Fundraiser launched for Pier 26 science playground

The Hudson River Park Friends, the fundraising arm of the park, just started a campaign to build a science playground on the highway side of Pier 26, the space that is currently a dirt lot between piers 25 and 26. The goal is $600,000 and you can contribute here.

That section of the park has been set aside for an “estuarium” — a building and play area dedicated to the study of the tidal estuary that is the our stretch of teh Hudson River. There will be a building that will serve as both museum and classroom, but just next to it is the 4000-square-foot play area. It is being designed by the same landscape architects that did the pier — OLIN — and construction will begin in 2022.

Tribecan Mike Novogratz, who raised his kids just a couple blocks from the pier, has pledged a challenge match of $1.3 million with a deadline of Oct. 7. City Council Speaker Corey Johnson, who represents Chelsea, put in $1 million from the city’s capital budget already. The overall goal was $3.5 million, and the Friends has already raised nearly $3 million.

The official name is the Pier 26 Science Play Area and the plan now is to feature play structures in the shape of giant sturgeons, along with climbing nets, water features and other play equipment.



  1. I had to google sturgeons. Ha. Play encouraging science is always welcome.

  2. The Estuarium of Heroes?
    The Pier 26 Science Play Area of Heroes?
    The Sturgeon General?

  3. How to get the architect to include many more trees in the design? Are the fish made of metal? Will that be bearable in the middle of the summer?

  4. Do we really need yet another kids park? How about something that every Tribeca resident can enjoy equally?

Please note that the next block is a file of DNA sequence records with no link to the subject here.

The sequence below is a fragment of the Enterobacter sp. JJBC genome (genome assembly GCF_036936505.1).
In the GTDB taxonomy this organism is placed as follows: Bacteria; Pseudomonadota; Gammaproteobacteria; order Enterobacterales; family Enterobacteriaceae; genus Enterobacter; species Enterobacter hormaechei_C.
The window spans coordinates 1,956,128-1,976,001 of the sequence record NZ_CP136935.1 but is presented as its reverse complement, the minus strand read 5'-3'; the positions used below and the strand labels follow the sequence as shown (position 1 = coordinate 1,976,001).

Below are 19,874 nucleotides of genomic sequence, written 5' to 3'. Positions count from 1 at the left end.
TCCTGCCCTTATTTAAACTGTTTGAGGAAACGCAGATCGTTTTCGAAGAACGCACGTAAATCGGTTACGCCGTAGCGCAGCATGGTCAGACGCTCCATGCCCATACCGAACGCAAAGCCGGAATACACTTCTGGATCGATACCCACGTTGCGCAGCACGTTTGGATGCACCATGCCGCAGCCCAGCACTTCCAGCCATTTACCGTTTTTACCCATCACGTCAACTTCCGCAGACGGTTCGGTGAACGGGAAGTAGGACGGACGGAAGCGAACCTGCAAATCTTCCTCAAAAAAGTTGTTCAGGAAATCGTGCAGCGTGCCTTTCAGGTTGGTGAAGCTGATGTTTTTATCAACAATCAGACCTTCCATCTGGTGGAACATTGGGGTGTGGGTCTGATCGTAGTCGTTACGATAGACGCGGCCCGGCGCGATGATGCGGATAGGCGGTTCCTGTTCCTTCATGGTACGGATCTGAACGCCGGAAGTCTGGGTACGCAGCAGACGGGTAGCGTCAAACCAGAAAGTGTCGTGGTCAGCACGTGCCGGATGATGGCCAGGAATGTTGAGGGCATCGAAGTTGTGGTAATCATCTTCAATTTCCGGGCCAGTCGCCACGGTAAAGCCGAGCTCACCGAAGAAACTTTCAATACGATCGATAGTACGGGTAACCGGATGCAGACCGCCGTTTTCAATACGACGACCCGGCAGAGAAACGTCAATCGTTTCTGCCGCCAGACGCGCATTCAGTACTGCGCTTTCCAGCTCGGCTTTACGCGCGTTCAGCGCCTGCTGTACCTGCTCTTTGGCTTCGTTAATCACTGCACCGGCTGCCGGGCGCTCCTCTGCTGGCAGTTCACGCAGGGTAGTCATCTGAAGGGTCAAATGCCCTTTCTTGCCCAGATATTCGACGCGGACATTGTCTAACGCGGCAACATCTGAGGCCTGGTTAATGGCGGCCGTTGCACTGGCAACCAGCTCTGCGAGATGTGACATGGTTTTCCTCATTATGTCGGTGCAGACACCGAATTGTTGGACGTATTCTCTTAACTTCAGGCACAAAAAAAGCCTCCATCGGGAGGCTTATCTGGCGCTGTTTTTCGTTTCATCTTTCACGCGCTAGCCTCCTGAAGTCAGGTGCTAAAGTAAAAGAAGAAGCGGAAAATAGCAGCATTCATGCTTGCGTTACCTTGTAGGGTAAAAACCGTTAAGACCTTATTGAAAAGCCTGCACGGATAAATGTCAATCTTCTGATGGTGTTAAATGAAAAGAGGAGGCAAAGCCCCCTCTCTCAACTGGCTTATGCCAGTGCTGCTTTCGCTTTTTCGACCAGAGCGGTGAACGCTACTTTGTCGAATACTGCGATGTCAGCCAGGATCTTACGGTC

5. It’s wonderful to have this financial support for the playground. It would be even better if enough money could be raised for the actual Estuarium.

    The Estuarium is intended to be the permanent home of the Hudson River Park River Project Wetlab, which has been connecting children and adults to the river for decades, conducting scientific research about our wondrous Hudson River and providing hands-on education and programming about the estuary and its myriad inhabitants for people of all ages.

    The Wetlab is currently and temporarily on Pier 40. It will have to move when Pier 40 is redone. The vision has long been for the permanent building to be returned to Pier 26, where The River Project was originally established in 1986. But the Hudson River Park Trust has not been able to raise sufficient money, though it has been trying for years.

    Anyone who has seen these astonishingly large and ancient Atlantic Sturgeon as they spawn upriver can only marvel at these animals and the river that welcomes them. The kids sturgeon park is a nice feature, reminding us of what amazing things this river holds, but completing that and the Estuarium will add so much to all who love and want to protect and restore the Hudson River. Let’s also raise the money for that.

  6. I’m with Brandon!
    Time to pay attention to the 85+% of Tribeca that’s not children.
    AND Yes, that % is a guess, but what they hey, how many playgrounds do we need??

    Feel free to criticize but I lived here with 2 young children last century. They did just fine with what was here then: which wasn’t that much in way of playgrounds.

    • I’m thinking a hot tub for adults only. Nice to sit in during winter months and watch the sunset at 4:30. Maybe a sauna too? Viva Scandinavia!

  7. Ignoring silly comments about Scandinavian hot tubs in Tribeca, I agree with both Brandon and Ben. We have lived here for many (many) years and our kid along, with our friend’s kids, all played in our parks and playgrounds…and on our loading docks, as they were growing up. We applaud and endorse what has been done for the children of our community when it comes to building safe, creative, and fun play spaces, but there has to be a balance. Everyone living down here doesn’t have young children and although that demographic appears to be the most prevalent and most vocal, providing some thoughtfully designed space for simple relaxation or congregating (for all ages) that doesn’t include swings, slides, water spouts and giant sturgeons should seriously be considered.